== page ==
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Sensors, Volume 12, Issue 12 (December 2012) , Pages 16008-17632

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Open AccessArticle A Wireless Accelerometer-Based Body Posture Stability Detection System and Its Application for Meditation Practitioners
Sensors 2012, 12(12), 17620-17632; https://doi.org/10.3390/s121217620
Received: 19 October 2012 / Revised: 12 December 2012 / Accepted: 12 December 2012 / Published: 18 December 2012
Cited by 3 | Viewed by 3364 | PDF Full-text (373 KB) | HTML Full-text | XML Full-text
Abstract
The practice of meditation has become an interesting research issue in recent decades. Meditation is known to be beneficial for health improvement and illness reduction and many studies on meditation have been made, from both the physiological and psychological points of view. It [...] Read more.
The practice of meditation has become an interesting research issue in recent decades. Meditation is known to be beneficial for health improvement and illness reduction and many studies on meditation have been made, from both the physiological and psychological points of view. It is a fundamental requirement of meditation practice to be able to sit without body motion. In this study, a novel body motion monitoring and estimation system has been developed. A wireless tri-axis accelerometer is used to measure body motion. Both a mean and maximum motion index is derived from the square summation of three axes. Two experiments were conducted in this study. The first experiment was to investigate the motion index baseline among three leg-crossing postures. The second experiment was to observe posture dynamics for thirty minute’s meditation. Twenty-six subjects participated in the experiments. In one experiment, thirteen subjects were recruited from an experienced meditation group (meditation experience > 3 years); and the other thirteen subjects were beginners (meditation experience < 1 years). There was a significant posture stability difference between both groups in terms of either mean or maximum parameters (p < 0.05), according to the results of the experiment. Results from another experiment showed that the motion index is different for various postures, such as full-lotus < half-lotus < non-lotus. Full article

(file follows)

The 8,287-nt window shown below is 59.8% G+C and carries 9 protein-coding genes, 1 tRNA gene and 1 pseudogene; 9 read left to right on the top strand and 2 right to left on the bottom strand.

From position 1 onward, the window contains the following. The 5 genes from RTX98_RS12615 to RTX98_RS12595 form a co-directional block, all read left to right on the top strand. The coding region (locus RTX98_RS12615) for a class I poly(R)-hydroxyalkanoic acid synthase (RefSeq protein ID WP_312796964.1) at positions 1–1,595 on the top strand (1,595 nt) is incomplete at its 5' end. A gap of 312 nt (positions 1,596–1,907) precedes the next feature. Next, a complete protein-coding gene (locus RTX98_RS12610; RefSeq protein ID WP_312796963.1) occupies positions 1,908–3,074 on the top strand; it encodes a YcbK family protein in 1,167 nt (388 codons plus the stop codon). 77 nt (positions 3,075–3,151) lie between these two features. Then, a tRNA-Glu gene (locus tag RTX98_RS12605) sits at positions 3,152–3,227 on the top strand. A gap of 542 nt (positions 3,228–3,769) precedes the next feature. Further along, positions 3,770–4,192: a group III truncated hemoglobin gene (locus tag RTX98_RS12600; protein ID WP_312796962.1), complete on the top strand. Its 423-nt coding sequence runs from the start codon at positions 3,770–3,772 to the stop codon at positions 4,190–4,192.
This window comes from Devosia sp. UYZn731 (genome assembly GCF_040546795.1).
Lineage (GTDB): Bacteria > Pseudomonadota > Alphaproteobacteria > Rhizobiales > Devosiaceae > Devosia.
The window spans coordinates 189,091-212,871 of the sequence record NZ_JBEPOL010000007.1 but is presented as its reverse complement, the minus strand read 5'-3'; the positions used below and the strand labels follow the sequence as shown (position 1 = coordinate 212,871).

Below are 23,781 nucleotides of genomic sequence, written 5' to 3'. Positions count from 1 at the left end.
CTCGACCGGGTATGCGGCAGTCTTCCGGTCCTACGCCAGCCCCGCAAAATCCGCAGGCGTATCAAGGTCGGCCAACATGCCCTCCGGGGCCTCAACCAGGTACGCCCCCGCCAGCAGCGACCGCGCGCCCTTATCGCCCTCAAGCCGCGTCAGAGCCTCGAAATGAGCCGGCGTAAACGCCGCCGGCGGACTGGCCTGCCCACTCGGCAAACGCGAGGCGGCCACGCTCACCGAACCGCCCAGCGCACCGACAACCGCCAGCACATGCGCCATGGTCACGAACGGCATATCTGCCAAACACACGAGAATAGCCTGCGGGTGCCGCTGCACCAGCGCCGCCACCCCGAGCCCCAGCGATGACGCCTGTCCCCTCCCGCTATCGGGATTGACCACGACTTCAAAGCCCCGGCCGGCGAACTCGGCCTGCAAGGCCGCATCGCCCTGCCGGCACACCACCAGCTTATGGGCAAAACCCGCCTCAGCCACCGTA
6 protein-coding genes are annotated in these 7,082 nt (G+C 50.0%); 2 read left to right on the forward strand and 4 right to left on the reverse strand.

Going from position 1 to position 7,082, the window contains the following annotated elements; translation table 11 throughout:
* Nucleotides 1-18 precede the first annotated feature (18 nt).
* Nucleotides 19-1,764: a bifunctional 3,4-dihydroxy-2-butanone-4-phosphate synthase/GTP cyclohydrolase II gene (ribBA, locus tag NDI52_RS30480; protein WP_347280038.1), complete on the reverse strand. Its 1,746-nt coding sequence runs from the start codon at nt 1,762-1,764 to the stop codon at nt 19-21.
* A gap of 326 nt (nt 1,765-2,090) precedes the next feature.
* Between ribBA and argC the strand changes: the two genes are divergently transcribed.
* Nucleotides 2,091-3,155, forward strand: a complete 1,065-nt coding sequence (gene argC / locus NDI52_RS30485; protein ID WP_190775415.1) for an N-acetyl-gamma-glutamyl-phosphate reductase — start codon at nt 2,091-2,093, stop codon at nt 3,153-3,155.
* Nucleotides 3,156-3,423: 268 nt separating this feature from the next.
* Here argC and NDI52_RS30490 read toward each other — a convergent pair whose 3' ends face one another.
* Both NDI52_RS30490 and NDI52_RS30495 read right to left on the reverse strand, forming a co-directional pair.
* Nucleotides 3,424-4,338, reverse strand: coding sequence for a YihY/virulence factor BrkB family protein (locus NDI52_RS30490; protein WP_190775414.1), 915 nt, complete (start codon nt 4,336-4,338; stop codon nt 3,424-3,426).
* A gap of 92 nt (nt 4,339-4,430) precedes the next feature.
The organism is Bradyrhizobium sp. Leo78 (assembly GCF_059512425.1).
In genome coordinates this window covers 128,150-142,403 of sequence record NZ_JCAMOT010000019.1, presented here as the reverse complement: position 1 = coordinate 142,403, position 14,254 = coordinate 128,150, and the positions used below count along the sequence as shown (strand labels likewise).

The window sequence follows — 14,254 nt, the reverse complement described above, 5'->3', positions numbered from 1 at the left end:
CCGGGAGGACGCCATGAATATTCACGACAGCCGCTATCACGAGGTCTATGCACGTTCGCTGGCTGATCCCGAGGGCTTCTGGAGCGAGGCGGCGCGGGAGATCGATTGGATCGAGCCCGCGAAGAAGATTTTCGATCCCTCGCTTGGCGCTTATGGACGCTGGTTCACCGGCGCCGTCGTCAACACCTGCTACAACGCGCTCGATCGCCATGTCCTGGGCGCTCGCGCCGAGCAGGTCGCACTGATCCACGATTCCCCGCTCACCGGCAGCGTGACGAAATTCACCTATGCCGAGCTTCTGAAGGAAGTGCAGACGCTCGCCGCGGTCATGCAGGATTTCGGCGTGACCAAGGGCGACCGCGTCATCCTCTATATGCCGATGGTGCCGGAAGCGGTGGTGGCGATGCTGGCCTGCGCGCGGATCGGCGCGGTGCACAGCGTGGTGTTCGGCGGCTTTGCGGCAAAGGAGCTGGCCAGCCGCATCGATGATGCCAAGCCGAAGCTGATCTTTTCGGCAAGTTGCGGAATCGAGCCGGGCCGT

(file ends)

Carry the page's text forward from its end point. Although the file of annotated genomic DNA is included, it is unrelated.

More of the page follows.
(This article belongs to the Special Issue Medical & Biological Imaging)
Open AccessArticle Colonization of Potato Rhizosphere by GFP-Tagged Bacillus subtilis MB73/2, Pseudomonas sp. P482 and Ochrobactrum sp. A44 Shown on Large Sections of Roots Using Enrichment Sample Preparation and Confocal Laser Scanning Microscopy
Sensors 2012, 12(12), 17608-17619; https://doi.org/10.3390/s121217608
Received: 30 September 2012 / Revised: 19 November 2012 / Accepted: 21 November 2012 / Published: 18 December 2012
Cited by 17 | Viewed by 4496 | PDF Full-text (3838 KB) | HTML Full-text | XML Full-text
Abstract
The ability to colonize the host plants’ rhizospheres is a crucial feature to study in the case of Plant Growth Promoting Rhizobacteria (PGPRs) with potential agricultural applications. In this work, we have created GFP-tagged derivatives of three candidate PGPRs: Bacillus subtilis MB73/2, Pseudomonas [...] Read more.